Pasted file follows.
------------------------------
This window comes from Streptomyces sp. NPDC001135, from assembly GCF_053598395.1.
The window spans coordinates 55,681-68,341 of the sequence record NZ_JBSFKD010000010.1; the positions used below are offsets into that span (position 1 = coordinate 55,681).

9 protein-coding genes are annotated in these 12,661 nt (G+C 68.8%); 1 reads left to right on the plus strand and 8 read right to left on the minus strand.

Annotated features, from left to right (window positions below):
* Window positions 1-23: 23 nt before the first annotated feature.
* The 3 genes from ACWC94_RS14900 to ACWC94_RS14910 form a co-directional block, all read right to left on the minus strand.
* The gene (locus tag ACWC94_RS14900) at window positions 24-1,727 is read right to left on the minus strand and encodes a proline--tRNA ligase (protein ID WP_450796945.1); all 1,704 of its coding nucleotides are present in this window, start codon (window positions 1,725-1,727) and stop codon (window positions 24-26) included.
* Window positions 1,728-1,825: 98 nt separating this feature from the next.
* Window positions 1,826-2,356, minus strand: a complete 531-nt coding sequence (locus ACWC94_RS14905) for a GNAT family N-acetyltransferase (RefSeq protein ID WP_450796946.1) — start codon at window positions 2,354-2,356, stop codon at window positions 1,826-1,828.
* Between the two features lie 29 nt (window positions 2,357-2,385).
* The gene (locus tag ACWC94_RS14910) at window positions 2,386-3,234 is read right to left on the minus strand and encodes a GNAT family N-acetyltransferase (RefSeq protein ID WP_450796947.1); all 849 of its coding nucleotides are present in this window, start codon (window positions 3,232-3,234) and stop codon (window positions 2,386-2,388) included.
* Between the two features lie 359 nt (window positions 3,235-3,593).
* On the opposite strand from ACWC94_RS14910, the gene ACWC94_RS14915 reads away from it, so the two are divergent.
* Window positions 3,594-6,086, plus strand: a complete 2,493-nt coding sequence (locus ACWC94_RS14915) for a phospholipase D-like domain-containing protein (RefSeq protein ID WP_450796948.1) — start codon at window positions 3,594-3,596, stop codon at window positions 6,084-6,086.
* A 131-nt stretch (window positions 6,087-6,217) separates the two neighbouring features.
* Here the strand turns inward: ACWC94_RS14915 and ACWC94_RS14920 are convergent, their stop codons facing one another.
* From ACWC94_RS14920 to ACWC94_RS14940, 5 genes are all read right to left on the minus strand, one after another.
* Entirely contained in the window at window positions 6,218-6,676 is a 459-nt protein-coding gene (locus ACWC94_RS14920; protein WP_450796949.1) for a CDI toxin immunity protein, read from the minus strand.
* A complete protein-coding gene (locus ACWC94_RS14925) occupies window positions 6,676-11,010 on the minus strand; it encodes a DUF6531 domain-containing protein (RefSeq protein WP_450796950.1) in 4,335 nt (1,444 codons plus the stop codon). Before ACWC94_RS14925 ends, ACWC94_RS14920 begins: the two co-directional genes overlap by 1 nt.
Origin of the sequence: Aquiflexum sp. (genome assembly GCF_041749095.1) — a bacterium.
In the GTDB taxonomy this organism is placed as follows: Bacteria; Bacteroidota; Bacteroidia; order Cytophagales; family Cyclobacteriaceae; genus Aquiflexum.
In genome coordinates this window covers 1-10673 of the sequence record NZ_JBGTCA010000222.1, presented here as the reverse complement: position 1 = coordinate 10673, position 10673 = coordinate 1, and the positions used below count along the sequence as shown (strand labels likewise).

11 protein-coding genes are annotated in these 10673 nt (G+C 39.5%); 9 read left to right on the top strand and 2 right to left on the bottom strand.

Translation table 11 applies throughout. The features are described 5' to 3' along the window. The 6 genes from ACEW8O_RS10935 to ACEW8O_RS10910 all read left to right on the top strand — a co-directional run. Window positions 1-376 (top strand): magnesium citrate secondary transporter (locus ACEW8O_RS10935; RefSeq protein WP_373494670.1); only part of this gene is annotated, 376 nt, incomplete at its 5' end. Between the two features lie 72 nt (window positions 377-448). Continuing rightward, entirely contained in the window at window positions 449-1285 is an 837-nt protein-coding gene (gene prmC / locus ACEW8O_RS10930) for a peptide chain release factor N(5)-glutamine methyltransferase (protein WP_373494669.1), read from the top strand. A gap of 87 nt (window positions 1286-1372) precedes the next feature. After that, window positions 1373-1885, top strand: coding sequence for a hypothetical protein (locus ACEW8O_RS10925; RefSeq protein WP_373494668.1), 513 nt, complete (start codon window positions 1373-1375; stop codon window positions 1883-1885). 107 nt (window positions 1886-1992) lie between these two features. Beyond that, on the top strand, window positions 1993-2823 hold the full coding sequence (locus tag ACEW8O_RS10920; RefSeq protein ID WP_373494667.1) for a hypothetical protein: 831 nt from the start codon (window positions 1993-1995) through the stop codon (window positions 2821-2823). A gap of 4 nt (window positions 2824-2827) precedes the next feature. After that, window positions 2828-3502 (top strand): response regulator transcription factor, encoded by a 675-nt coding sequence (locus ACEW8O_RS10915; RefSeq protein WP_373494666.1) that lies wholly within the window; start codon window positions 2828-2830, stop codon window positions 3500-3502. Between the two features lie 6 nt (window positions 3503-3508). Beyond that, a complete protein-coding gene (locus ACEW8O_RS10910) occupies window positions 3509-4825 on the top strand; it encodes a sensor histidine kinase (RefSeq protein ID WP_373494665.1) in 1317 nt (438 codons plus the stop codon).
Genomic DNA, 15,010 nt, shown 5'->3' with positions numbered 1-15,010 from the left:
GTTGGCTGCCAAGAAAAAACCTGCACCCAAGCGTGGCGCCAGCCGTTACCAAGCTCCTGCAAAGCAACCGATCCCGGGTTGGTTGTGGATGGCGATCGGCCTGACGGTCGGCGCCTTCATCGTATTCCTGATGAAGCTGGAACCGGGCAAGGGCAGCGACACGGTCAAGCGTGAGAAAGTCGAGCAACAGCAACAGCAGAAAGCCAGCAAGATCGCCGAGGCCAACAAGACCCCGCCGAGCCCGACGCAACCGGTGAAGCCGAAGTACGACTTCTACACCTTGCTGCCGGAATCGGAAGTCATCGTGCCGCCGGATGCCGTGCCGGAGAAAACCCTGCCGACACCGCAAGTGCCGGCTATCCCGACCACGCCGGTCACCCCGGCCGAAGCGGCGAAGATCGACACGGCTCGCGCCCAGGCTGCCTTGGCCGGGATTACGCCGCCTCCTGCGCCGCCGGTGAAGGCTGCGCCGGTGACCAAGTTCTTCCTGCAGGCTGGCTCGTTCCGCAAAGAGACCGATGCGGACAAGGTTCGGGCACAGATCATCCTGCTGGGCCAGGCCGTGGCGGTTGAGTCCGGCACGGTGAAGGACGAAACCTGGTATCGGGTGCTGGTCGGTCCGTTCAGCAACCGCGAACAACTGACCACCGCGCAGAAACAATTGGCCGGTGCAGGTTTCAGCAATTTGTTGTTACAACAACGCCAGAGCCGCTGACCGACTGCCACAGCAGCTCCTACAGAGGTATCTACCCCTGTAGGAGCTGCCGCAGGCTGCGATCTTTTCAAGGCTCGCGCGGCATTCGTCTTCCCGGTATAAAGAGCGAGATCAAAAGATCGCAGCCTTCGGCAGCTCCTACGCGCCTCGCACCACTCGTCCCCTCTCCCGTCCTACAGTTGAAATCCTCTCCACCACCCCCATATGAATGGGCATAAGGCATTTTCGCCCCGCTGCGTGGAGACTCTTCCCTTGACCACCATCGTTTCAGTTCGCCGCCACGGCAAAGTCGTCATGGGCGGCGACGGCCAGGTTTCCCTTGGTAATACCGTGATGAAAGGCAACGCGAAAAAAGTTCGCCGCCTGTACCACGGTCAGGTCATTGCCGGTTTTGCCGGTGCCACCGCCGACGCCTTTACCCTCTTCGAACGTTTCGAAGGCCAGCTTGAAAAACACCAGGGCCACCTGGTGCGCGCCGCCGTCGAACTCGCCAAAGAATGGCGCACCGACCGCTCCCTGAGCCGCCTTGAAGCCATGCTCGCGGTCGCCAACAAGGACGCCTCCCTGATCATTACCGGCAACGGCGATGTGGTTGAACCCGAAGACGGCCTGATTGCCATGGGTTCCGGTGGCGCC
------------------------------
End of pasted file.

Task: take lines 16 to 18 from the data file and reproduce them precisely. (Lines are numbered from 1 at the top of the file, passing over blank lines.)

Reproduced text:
* Here the strand turns inward: ACWC94_RS14915 and ACWC94_RS14920 are convergent, their stop codons facing one another.
* From ACWC94_RS14920 to ACWC94_RS14940, 5 genes are all read right to left on the minus strand, one after another.
* Entirely contained in the window at window positions 6,218-6,676 is a 459-nt protein-coding gene (locus ACWC94_RS14920; protein WP_450796949.1) for a CDI toxin immunity protein, read from the minus strand.